Marc Donohue

Marc DonohueIn hmolscience, Marc Donohue (1951-) is an American chemical engineer and thermodynamicist noted for his co-authorship, with American leadership psychologist Richard Kilburg, of the 2014 “Leadership and Organization Behavior: a Thermodynamic Inquiry”, wherein they outline a molecular thermodynamics based model of leadership and organizational behavior. [1]

Human bonding
The following is their abstract venture into human bonding theory:

“As we have pursued our examination of the parallels between the physical forces that enable the various states of matter to exist and the corresponding elements in human social systems, we have come to believe that emotions serve much the same bonding purposes for the development and maintenance of the various forms of human organization. The primary focus of this article is on human psycho social systems that most closely resemble crystalline solids, that is, structured hierarchical organizations such governments, military organizations, and for-profit businesses.”

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Human analogy table | Gas | Liquid | Plasma
Donohue and Kilburg employ not only the standard human molecule, human gas (or gas particle), but also "human liquid" (first done by Lawrence Henderson, 1935) and "human plasma" analogy models. The following is their human analogy table—which, to note, is similar in some respects to the social-to-molecular tables of Irving Fisher (1892) and Vilfredo Pareto (1897), as is historically outlined in the human thermodynamics variables table:

Human analogy table 1a f
Human analogy table 1b f

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Human | Molecular behavior
The following is Donohue and Kilburg’s human behavior = molecular behavior argument:

“Although human behavior can be significantly more complex than molecular behavior and there has not yet been direct correspondence between the two demonstrated, we believe there are sufficient similarities that many of the lessons learned and facts discovered from the study of molecular physics and thermodynamics can provide new and useful insights into relationships among humans.”

They cite Hungarian sociologist Babics Laszlo’s 2003 “The Mechanics and Thermodynamics of Mass Societies” in support of this assertion. [7]

Of note, in the above “human behavior can be significantly more complex than molecular behavior” statement, a human is a molecule (see: human molecule) whose molecular formula has recently been calculated (see: human molecular formula), hence the statement is a false dichotomy.

Analogy platform | Prausnitz
The following is their analogy platform argument: [3]

“What follows is an effort to draw an analogy between what is known about the physics, chemistry, bonding forces, and phase behavior of atoms and molecules in states of matter and the aspects of human relationships and emotional forces that operate to shape and maintain organizational structures. These concepts are presented as a set of ideas and suggestions that use natural language to help further the search for a mathematically formulated, scientific model of these behavioral phenomena. [4] Preliminary scientific validation for these concepts can be found in [5] as applied to molecular systems.”

The gist of which, seemingly, is the use of Monte Carlo simulations of three different hypothetical geometric configurations, and the hypothetical thermodynamics correlative, per citation of John Prausnitz’s 1996 Molecular Thermodynamics textbook—which, to note, is ironic, being that Prausnitz does not believe that thermodynamics is applicable to sociology. [6]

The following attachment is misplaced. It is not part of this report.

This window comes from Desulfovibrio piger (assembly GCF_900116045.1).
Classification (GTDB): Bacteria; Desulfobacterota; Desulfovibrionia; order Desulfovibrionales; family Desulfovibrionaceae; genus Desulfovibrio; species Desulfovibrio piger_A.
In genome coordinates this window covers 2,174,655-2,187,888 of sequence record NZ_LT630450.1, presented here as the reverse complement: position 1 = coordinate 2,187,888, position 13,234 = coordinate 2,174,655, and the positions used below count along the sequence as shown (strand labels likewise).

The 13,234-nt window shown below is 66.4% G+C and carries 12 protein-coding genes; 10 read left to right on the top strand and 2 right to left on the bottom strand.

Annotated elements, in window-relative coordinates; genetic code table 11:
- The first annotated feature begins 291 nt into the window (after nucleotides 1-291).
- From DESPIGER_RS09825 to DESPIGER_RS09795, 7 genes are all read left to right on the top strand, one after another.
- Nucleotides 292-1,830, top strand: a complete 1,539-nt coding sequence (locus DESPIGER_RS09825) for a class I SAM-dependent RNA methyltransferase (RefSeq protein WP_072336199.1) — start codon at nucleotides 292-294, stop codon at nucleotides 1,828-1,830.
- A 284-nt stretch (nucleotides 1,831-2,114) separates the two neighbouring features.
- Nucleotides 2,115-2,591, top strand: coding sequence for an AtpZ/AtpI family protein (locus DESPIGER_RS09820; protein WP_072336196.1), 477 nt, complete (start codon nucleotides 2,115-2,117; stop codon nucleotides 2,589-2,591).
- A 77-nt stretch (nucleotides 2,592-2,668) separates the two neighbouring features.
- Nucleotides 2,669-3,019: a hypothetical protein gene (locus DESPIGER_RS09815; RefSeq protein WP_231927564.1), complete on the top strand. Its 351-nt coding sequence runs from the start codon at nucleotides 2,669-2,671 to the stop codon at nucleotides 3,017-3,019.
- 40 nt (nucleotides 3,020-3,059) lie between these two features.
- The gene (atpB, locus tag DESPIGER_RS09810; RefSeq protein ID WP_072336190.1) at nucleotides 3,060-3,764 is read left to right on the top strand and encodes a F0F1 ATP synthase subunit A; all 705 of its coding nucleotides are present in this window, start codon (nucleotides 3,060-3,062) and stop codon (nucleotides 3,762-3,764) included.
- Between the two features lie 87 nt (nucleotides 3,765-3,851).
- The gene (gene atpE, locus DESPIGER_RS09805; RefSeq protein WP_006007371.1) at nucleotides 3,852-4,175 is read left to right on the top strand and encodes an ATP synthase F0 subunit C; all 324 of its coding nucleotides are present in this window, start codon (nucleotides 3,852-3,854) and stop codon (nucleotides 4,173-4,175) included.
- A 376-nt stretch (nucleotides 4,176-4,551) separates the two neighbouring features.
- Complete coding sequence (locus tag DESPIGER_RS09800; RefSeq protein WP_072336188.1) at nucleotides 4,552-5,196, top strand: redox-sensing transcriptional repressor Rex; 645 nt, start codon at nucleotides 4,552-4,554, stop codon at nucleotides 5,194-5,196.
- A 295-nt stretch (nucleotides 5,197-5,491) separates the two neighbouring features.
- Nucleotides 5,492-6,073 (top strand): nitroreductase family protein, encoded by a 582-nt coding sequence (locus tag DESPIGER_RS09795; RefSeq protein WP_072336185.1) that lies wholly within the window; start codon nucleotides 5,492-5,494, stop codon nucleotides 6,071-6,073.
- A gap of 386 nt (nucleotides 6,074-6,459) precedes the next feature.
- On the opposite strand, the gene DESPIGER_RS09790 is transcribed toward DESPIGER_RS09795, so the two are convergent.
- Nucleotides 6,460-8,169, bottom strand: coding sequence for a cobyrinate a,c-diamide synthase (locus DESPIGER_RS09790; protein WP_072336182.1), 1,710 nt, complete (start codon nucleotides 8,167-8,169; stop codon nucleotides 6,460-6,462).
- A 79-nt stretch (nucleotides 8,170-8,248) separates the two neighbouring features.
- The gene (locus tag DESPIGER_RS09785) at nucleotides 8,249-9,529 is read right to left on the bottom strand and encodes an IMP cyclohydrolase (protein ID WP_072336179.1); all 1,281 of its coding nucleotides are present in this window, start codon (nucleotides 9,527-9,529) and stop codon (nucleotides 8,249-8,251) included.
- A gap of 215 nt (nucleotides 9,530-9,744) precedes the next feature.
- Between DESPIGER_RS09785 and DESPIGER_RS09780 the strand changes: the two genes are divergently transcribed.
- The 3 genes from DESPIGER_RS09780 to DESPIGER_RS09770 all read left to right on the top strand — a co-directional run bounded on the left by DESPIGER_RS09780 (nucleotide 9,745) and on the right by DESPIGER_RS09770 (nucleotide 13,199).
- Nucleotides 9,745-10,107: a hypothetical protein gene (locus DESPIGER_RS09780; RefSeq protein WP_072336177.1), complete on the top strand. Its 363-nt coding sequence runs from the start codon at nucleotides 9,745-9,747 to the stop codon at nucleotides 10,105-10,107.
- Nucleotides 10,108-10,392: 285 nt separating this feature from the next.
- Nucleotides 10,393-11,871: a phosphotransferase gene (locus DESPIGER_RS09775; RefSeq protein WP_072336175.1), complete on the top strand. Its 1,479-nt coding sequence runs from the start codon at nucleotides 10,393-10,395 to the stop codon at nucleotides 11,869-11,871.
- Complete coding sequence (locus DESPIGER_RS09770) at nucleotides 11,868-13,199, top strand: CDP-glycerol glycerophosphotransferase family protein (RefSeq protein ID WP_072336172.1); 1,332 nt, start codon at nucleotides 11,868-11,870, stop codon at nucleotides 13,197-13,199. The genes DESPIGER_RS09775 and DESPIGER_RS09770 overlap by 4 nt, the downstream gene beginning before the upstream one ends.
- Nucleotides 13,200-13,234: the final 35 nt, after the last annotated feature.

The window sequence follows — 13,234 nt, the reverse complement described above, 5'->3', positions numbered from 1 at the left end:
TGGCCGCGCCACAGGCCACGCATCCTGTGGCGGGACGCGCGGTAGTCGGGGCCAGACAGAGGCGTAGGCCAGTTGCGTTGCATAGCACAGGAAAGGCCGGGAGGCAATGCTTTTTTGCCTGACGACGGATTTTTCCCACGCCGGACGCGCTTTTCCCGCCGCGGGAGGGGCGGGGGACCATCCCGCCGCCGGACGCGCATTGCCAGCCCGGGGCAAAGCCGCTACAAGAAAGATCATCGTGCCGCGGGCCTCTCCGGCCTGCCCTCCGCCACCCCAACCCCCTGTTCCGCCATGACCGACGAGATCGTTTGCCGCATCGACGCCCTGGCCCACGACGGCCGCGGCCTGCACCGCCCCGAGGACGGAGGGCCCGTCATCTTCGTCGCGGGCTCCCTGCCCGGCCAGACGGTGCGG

In 2011, Donohue, in co-authorship with American leadership psychologist Richard Kilburg, published “Toward a Grand Unifying Theory of Leadership: Implications for Consulting Psychology”, wherein they employed emergence, complexity theory, and ecological systems theory (see also: ecological stoichiometry). [2]

Donohue completed his BS in chemical engineering in 1973 at Clarkson College of Technology, graduating valedictorian, his PhD in 1977 in chemical engineering, with a dissertation on “Statistical Thermodynamics of Solutions in Natural-Gas and Petroleum Refining” at the University of California, Berkeley, under molecular thermodynamicist John Prausnitz. [3]

See also
Alec Groysman
Benjamin Kyle
James Ferri
Jose Aguilera
Mohsen Mohsen-Nia

1. Kilburg, Richard R and Donohue, Marc D. (2014). “Leadership and Organization Behavior: a Thermodynamic Inquiry” (analogy, pg. 266), Consulting Psychological Journal: Practice and Research, Special Issue: the Physics of Leadership and Organizational Structure (abs) (Ѻ) (main), 66(4):261-87.
2. Kilburg, Richard R., & Donohue, Marc D. (2011). “Toward a Grand Unifying Theory of Leadership: Implications for Consulting Psychology” (abs) (pdf), Consulting Psychology Journal: Practice and Research, 63, 6–25.
3. (a) Marc Donohue (Curriculum Vitae) –
(b) Donohue, Marc David (1977). “Statistical Thermodynamics of Solutions in Natural-Gas and Petroleum Refining” (abs), PhD dissertation, University of California, Berkeley.
4. Adner, R., Pólos, L., Ryall, M., & Sorenson, O. (2009). “The Case for Formal Theory.” The Academy of Management Review, 34, 201–208.
5. Chen, Y., Kilburg, R. R., & Donohue, M. D. (2009). “Thermodynamics of Systems with Different Geometric Constraints and Intermolecular Correlations” (abs), The Journal of Physical Chemistry B, 113, 12530–12535.
6. Prausnitz, John M. (1969). Molecular Thermodynamics of Fluid-Phase Equilibria. Prentice Hall, 1998.
7. Laszlo, Babics. (2003). “The Mechanics and Thermodynamics of Mass Societies”, Journal of Human Thermodynamics, Vol. 6, pgs. 39-46, Aug, 2010.

External links
Marc D. Donohue (faculty) – Johns Hopkins Whiting School of Engineering.

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